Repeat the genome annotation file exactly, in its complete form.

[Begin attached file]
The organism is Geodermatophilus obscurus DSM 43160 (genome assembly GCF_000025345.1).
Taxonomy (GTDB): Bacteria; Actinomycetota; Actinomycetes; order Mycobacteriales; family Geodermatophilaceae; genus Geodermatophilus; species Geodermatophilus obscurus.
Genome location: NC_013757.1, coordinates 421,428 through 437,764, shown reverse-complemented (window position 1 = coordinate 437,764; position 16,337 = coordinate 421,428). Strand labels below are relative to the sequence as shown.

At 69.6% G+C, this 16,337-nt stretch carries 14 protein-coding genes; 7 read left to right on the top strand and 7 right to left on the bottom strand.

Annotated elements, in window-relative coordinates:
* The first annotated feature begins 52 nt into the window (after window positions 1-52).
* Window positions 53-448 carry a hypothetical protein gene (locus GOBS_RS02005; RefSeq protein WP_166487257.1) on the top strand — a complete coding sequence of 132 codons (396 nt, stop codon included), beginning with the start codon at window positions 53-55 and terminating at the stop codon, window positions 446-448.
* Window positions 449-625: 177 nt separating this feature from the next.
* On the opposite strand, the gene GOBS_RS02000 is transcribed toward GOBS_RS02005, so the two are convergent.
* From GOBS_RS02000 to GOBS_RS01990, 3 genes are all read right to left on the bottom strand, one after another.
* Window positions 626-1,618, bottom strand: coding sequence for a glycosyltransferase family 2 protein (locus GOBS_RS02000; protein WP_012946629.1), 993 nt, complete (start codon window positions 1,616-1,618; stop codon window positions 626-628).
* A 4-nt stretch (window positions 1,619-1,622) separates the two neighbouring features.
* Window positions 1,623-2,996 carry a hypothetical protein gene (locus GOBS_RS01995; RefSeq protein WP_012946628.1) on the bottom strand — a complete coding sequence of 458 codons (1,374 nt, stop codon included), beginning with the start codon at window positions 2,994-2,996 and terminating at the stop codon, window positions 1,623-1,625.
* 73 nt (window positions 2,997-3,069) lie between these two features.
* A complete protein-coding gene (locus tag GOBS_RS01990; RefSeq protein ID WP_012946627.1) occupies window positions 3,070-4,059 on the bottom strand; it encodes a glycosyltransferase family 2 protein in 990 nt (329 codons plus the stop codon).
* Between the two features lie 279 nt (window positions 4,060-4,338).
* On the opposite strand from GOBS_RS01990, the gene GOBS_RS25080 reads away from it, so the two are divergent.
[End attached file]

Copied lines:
The organism is Geodermatophilus obscurus DSM 43160 (genome assembly GCF_000025345.1).
Taxonomy (GTDB): Bacteria; Actinomycetota; Actinomycetes; order Mycobacteriales; family Geodermatophilaceae; genus Geodermatophilus; species Geodermatophilus obscurus.
Genome location: NC_013757.1, coordinates 421,428 through 437,764, shown reverse-complemented (window position 1 = coordinate 437,764; position 16,337 = coordinate 421,428). Strand labels below are relative to the sequence as shown.

At 69.6% G+C, this 16,337-nt stretch carries 14 protein-coding genes; 7 read left to right on the top strand and 7 right to left on the bottom strand.

Annotated elements, in window-relative coordinates:
* The first annotated feature begins 52 nt into the window (after window positions 1-52).
* Window positions 53-448 carry a hypothetical protein gene (locus GOBS_RS02005; RefSeq protein WP_166487257.1) on the top strand — a complete coding sequence of 132 codons (396 nt, stop codon included), beginning with the start codon at window positions 53-55 and terminating at the stop codon, window positions 446-448.
* Window positions 449-625: 177 nt separating this feature from the next.
* On the opposite strand, the gene GOBS_RS02000 is transcribed toward GOBS_RS02005, so the two are convergent.
* From GOBS_RS02000 to GOBS_RS01990, 3 genes are all read right to left on the bottom strand, one after another.
* Window positions 626-1,618, bottom strand: coding sequence for a glycosyltransferase family 2 protein (locus GOBS_RS02000; protein WP_012946629.1), 993 nt, complete (start codon window positions 1,616-1,618; stop codon window positions 626-628).
* A 4-nt stretch (window positions 1,619-1,622) separates the two neighbouring features.
* Window positions 1,623-2,996 carry a hypothetical protein gene (locus GOBS_RS01995; RefSeq protein WP_012946628.1) on the bottom strand — a complete coding sequence of 458 codons (1,374 nt, stop codon included), beginning with the start codon at window positions 2,994-2,996 and terminating at the stop codon, window positions 1,623-1,625.
* 73 nt (window positions 2,997-3,069) lie between these two features.
* A complete protein-coding gene (locus tag GOBS_RS01990; RefSeq protein ID WP_012946627.1) occupies window positions 3,070-4,059 on the bottom strand; it encodes a glycosyltransferase family 2 protein in 990 nt (329 codons plus the stop codon).
* Between the two features lie 279 nt (window positions 4,060-4,338).
* On the opposite strand from GOBS_RS01990, the gene GOBS_RS25080 reads away from it, so the two are divergent.